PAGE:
Focus, Economic Development, and Government

It’s not the apocalypse yet, just a tax cut

But will Michigan’s second big business tax reduction in two years lead to more investment?

January 11, 2013
Text Size:
It's not the apocalypse yet, just a tax cut
It's not the end of the world as we know it, but observers are wondering if Michigan's second big business tax reduction will prompt more investment in the Wolverine State. © udra
A blogger for a non-partisan, nonprofit national research organization that has monitored tax policy at the federal, state and local levels since 1937 thought Judgment Day might be just around the corner after most Michigan Republican legislators agreed to phase out the personal-property tax for industrial and commercial businesses.

“Today might not be the end of the world, but I have long said that one sign of the Apocalypse would be if Michigan repealed its destructive business taxes,” wrote Joseph Henchman on the Tax Foundation’s Tax Policy Blog the day after the PPT legislation was approved.

Henchman noted the PPT, which when it’s finalized will reduce business taxes by another $600,000 annually, will join the $1.8 billion business tax cut that became effective a year ago. So, down the road, businesses will receive a potential cumulative tax reduction of $2.4 billion in a state that produces an annual gross product of $385 billion.

“Michigan has now tackled what (Gov. Rick) Snyder called ‘the second dumbest tax in the United States’ (after the MBT) by signing a series of bills to repeal the state’s personal property taxes,” said Henchman.

The PPT is targeted to go away in stages. First, all new business personal property valued at $40,000 or less will be exempt from the tax beginning next Jan. 1. Second, all new business personal property, as well as all personal property bought between 2013 and 2015 and purchases that are at least 10 years old, will be exempted starting Jan. 1, 2016.

The Tax Foundation, which many consider to be the authoritative voice on this issue, then rated the state’s business tax climate as 13th in the nation for 2013, while noting that neighboring Indiana was 11th, Ohio 39th and Wisconsin 43rd in its latest ranking of the 50 states on their tax policies. Just a few years back, Michigan teetered in the mid-20s on the tax scales.

Forbes, however, saw Michigan in a different light. The magazine ranked the state last year as 47th of 50 on a list of best states for business, a ranking that questions whether Michigan is even close to being ripe for private investments that a business-friendly tax scheme would suggest.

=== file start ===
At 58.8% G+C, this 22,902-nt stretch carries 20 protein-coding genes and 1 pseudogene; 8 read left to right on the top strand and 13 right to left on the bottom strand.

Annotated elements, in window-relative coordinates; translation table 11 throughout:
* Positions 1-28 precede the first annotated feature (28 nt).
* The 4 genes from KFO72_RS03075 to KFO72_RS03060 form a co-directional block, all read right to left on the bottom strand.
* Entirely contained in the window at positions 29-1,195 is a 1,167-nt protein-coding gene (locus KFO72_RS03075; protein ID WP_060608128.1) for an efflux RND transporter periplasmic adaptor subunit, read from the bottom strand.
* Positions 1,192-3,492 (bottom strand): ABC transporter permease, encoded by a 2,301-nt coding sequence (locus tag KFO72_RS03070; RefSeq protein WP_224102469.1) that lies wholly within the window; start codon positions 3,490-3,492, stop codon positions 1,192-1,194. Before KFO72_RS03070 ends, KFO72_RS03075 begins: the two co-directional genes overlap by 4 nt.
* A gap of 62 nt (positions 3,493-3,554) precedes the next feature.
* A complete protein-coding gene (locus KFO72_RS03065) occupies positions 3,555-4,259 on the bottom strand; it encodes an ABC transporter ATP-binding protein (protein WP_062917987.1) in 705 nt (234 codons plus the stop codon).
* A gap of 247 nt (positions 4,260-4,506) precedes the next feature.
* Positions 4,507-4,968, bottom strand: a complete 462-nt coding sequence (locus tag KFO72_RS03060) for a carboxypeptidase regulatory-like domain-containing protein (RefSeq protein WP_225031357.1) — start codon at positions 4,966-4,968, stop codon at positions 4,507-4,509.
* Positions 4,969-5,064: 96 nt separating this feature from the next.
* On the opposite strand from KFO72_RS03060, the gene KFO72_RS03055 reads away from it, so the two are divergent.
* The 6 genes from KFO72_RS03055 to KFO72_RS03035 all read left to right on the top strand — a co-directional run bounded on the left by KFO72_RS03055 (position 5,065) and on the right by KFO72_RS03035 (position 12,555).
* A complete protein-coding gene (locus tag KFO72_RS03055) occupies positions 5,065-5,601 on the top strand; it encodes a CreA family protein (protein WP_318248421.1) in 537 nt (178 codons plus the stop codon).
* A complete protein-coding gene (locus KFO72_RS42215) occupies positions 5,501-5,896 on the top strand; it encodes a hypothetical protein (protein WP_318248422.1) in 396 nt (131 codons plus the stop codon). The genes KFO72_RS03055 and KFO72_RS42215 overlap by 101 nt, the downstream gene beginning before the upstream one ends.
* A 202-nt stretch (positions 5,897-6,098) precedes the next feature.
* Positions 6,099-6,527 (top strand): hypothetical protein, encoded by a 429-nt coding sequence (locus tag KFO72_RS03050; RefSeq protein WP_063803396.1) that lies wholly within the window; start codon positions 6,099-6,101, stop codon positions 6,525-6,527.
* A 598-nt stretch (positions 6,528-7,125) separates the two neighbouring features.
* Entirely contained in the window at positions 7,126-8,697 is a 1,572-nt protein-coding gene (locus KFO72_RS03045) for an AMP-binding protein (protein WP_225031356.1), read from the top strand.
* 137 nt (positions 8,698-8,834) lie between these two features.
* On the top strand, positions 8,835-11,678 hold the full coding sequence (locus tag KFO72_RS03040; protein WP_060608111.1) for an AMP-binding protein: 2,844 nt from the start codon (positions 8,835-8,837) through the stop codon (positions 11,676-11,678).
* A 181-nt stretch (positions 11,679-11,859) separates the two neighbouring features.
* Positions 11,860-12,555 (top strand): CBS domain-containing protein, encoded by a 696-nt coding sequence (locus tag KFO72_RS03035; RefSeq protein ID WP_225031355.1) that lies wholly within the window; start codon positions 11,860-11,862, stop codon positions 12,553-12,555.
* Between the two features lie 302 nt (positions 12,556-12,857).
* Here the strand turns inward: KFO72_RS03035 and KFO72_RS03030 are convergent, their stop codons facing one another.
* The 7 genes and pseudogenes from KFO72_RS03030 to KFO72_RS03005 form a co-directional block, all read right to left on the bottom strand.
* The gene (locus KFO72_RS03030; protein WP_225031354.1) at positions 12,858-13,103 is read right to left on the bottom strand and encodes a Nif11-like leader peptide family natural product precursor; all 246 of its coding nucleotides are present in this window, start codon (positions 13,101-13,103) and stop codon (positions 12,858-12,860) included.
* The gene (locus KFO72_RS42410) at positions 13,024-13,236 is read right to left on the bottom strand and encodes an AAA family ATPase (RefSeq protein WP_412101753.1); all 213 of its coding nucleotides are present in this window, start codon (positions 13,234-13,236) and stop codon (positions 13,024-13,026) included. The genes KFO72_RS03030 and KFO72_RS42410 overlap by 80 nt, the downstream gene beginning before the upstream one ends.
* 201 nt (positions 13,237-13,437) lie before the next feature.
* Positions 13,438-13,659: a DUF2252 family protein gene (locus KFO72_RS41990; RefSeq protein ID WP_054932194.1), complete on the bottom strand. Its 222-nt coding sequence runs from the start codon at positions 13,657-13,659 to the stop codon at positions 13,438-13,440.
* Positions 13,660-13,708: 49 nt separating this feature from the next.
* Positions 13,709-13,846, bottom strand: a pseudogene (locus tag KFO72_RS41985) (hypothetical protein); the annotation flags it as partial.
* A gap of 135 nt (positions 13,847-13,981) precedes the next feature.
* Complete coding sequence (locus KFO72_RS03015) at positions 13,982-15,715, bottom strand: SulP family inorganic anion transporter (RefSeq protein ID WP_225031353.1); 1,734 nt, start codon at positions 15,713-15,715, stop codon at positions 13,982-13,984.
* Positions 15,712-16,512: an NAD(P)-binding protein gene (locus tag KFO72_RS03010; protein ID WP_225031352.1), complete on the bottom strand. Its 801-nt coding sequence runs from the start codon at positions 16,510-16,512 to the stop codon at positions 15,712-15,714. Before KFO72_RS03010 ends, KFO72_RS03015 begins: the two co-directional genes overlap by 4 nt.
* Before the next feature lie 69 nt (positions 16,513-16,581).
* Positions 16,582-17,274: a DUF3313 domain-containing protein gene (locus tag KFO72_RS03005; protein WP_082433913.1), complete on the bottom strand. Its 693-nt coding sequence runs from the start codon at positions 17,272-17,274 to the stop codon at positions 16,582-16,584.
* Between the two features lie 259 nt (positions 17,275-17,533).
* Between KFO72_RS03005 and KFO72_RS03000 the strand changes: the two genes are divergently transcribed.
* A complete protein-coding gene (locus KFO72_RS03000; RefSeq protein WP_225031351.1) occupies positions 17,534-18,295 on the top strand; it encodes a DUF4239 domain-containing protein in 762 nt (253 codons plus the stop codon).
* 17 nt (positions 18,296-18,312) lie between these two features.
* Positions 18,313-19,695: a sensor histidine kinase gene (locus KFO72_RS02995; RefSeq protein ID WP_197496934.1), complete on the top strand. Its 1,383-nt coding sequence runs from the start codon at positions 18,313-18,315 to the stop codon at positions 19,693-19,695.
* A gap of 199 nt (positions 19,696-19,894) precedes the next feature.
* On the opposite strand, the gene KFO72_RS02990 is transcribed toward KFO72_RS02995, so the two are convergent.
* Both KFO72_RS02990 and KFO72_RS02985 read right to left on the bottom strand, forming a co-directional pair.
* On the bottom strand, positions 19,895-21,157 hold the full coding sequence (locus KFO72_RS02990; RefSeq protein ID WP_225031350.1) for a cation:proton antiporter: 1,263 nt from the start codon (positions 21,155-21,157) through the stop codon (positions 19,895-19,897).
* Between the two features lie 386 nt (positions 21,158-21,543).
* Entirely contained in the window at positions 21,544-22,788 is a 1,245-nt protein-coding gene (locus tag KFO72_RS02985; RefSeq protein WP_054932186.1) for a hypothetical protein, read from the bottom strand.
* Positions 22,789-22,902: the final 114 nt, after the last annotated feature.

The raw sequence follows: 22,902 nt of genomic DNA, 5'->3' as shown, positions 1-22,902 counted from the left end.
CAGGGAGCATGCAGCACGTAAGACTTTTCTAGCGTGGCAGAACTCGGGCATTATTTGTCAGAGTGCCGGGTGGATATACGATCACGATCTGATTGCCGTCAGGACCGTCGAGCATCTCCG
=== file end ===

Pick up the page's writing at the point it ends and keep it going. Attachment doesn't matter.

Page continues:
Forbes based Michigan as the nation’s fourth worst state for business on six factors, none of which broke into the top 20. Forbes gave the state its highest mark for its regulatory environment, placing it at No. 21. Next was No. 24 for quality of life. The remaining grades were in the ranking’s bottom half: 38th in business costs, 40th in growth prospects, 48th in economic climate and 50th — dead last — for labor supply.

“Forbes rankings are usually given a lot of respect in the business world and, in this survey, Michigan fails as number 47,” wrote Marie Hallberg of

As Hallberg noted, Utah was first in the ranking, with Forbes citing its pro-business regulatory environment, lowered corporate tax rate and expanding economy.

“According to Forbes, states like Utah that encourage this healthy economic climate with a good quality of life, educated labor force and lowered energy costs will be able to move ahead of other states very easily. But according to Forbes, Michigan needs to substantially lower these business costs and regulations to be able to compete with other states for business,” wrote Hallberg.

There were other surveys where Michigan fared better. The Small Business Entrepreneurship Council’s Small Business Survival Index ranked Michigan 26th nationwide, and that was before the tax changes. Cable channel CNBC listed the state at No. 32, also in 2010.

The take Hallberg came up with on these surveys and others is that “it seems that Michigan is not the worst state to foster a business, but not necessarily the best either. For all the negativity that seems to be grabbing hold of Michigan right now in regards to the economy, these surveys helped to show how Michigan is not as doomed as once thought,” she wrote.

Lou Glazer of looks at business-climate rankings differently than most. He has noticed that the top-rated states aren’t necessarily high-prosperity states. In Glazer’s opinion, better measurements are a state’s per-capita income figure and educational-attainment percentage, which he considers to be key standard-of-living indicators, rather than a national ranking on its business climate.

“The average ranking in per-capita income for the 10 states with the best business-climate ranking is 21.8, for the 10 worst (it’s) 15.7. Given that the 10 worst business-climate states, on average, are slightly more likely to have a higher standard of living than the 10 best, it is real hard to make a case that being ranked as a top business-climate state is a reliable path to a higher standard of living for Michiganders,” wrote Glaser.

“And, at the very least, it calls into question whether the lowering-business-cost agenda — that has been the almost exclusive priority of Lansing policymakers the last two years — is the right agenda for returning Michigan to a high-prosperity state.”

Recent Articles by David Czurak

Editor's Picks

Comments powered by Disqus